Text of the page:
initial slows we encountered when invoking the web service.

* Since that time, we ported the original VB.net code over to C# - this was
done to make it cleaner easier to include the project in the rest of the C#
solution.

* The problem is that the initial slows have re-appeared despite ensuring
the serialization option in the project were set to "On" and trying every
combination that we could think of.

* We're using VS2008 Team Suite with the 3.5 framework. * *The web
references are still defined as web references rather that service references.

* Any ideas what this might be at this time?

* Regards,

* Jim

"John Saunders [MVP]" wrote:
"Jim Owen" <j...@online.nospamwrote in message
news:25**********************************@microsof t.com...
As far as we can tell, no. *This is a remote service with dozens of users
invoking services continually. *There does not appear to be issues with
other
clients. *(We have three different development locations, each with the
same
issue, so it does not appear to be network or connection related.)
We have not yet found the exact cause, but we're looking into the
initialization process.
Jim
"densial" wrote:
>On Mar 27, 6:36 am, Jim Owen <j...@online.nospamwrote:
Thanks for the reply.
We've narrowed it down to something that is occurring on our client
side but
have not totally sorted it out. *It appears that there is significant
overhead when it is first invoked, but what is generated appears tobe
cached
for some period after generation.
To test this, we wrote a small console app that simply invokes the web
service through a class then prints out the elapsed time on the
console.
When the exe is first executed, the entire process requires 15 - 18
seconds.
Executing the same executable a second time cuts the elapsed time to
3-4
seconds. *Executing again produces the same results. *However, if you
wait 10
minutes or so and execute the program again, elapsed time again shoots
up to
15-18 seconds.
There's obviously initialization going on behind the scene that we're
not
seeing. *We'd like to eliminate that init when first called or atleast
minimize it.
Thanks,
Jim
"Jeff" wrote:
I had a similar problem with .NET Remoting in the past. This may or
may not
be the same issue for you. In our case the remote object was loading
a lot of
data as it was initialized. It turns out that with .NET Remoting the
remote
object is not actually created until the client application invokes a
method
or property. So the client program would start up and create the
proxy and
you think everything is great. Then when a user tried to invoke it
they had
to wait for intitialization. It was really a matter of understanding
the
lifetime of a remote object and getting the architecture correct.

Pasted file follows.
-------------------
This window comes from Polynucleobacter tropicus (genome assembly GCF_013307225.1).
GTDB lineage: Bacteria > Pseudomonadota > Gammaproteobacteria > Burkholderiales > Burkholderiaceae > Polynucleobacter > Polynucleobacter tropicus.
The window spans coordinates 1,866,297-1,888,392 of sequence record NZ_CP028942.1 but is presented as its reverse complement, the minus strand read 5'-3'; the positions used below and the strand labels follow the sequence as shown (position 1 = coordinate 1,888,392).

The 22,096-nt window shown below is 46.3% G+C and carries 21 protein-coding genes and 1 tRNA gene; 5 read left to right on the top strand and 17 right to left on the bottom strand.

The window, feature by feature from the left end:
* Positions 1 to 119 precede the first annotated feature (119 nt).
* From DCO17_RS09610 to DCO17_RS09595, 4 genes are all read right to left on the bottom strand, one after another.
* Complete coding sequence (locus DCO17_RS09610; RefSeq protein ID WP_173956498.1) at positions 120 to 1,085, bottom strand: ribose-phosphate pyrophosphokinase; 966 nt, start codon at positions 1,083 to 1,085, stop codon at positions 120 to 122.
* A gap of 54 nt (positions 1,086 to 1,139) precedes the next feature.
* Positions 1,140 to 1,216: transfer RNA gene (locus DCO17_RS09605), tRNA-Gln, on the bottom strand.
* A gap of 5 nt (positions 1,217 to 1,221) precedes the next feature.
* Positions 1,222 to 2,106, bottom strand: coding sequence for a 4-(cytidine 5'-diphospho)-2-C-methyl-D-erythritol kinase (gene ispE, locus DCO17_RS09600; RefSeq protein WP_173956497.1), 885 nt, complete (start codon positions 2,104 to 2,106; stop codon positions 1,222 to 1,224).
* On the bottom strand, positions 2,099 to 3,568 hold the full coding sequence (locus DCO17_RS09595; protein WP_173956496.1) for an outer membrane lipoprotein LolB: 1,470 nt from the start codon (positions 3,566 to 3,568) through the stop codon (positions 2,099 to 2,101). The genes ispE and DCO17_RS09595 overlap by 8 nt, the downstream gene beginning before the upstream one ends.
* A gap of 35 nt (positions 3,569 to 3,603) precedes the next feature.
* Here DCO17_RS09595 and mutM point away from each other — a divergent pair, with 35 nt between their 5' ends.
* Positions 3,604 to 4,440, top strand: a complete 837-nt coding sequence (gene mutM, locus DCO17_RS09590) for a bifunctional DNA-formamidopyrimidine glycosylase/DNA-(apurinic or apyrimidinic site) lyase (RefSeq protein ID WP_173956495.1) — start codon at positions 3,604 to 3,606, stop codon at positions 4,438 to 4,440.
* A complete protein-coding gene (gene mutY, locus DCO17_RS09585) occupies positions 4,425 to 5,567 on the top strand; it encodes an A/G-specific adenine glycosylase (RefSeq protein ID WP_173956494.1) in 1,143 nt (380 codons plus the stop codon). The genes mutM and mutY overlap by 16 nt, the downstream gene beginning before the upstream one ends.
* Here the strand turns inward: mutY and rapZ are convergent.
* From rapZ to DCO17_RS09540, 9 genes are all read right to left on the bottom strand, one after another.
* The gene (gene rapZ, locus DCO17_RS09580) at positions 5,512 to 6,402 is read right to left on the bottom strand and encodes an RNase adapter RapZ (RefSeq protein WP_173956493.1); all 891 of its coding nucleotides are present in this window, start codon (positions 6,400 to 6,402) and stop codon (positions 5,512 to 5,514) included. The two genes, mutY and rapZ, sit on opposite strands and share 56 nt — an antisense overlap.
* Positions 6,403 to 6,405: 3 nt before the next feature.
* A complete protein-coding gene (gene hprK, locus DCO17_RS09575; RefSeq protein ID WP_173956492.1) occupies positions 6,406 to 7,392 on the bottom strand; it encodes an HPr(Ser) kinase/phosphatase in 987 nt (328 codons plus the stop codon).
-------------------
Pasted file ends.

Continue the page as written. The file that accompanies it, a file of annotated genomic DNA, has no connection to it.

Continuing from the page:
I would start by looking at the initialization code and finding out
if that
is the slow down.
"Jim Owen" wrote:
Hi,
We have been putting together a Win Forms application that consumes
a web
service to obtain item information for a client. We've found that
the first
call to the web service from the application, no matter what the
call is,
takes way, way too long. *We've timed it at over 15 seconds, but
the second
call from within the same app takes 4-500 milliseconds.
We've found a couple of references to things that might decrease
the initial
time, but nothing definite.
Anyone have suggestions on handling this? *The classes handling the
web
service calls were written in VB.NET using 3.5 framework and using
Web
Services references rather than Service References. *Using VS2008.
Thanks,
Jim
>it's not the server rebuilding is it? IIS isn't shutting down and
>restarting? you could recycle the app pool and see if it gives the
>same lag after the recycle.
>you could also try invoking the same web service from another app on
>another machine, see what that does.
This sounds like the serialization assemblies being created at runtime. Try
changing the settings of the Serialization Assembly dropdown at the bottom
of the Build pane of the properties window for the project.
--
---------------------------------------------------------------------------*-----
John Saunders | MVP Windows Server System Connected System Developer- Hide quoted text -

- Show quoted text -

I'm having the exact same issue with VS 2008 Team System with C# .net
3.5 XML web services.
Changing the Serialization Assembly worked to speed up the development
box, but did not help the IIS on 2k3 box.
Does anyone have something else to try? Along with this, it seems
that giving the app a 3-5 minute break between calls will cause the
same thing. The next call will take 15+ seconds to complete when it
had been doing them in a half second or less. Is there something to
set that can help keep the objects "alive"?

Thanks,
Jun 27 '08 #2
Hi Mike,
We eventually solved the issue although I'm not totally sure exactly what
we changed to make it work correctly.

In this particular solution, we have about 8 projects, most of which
access the web service and do so through a set of wrapper classes in one of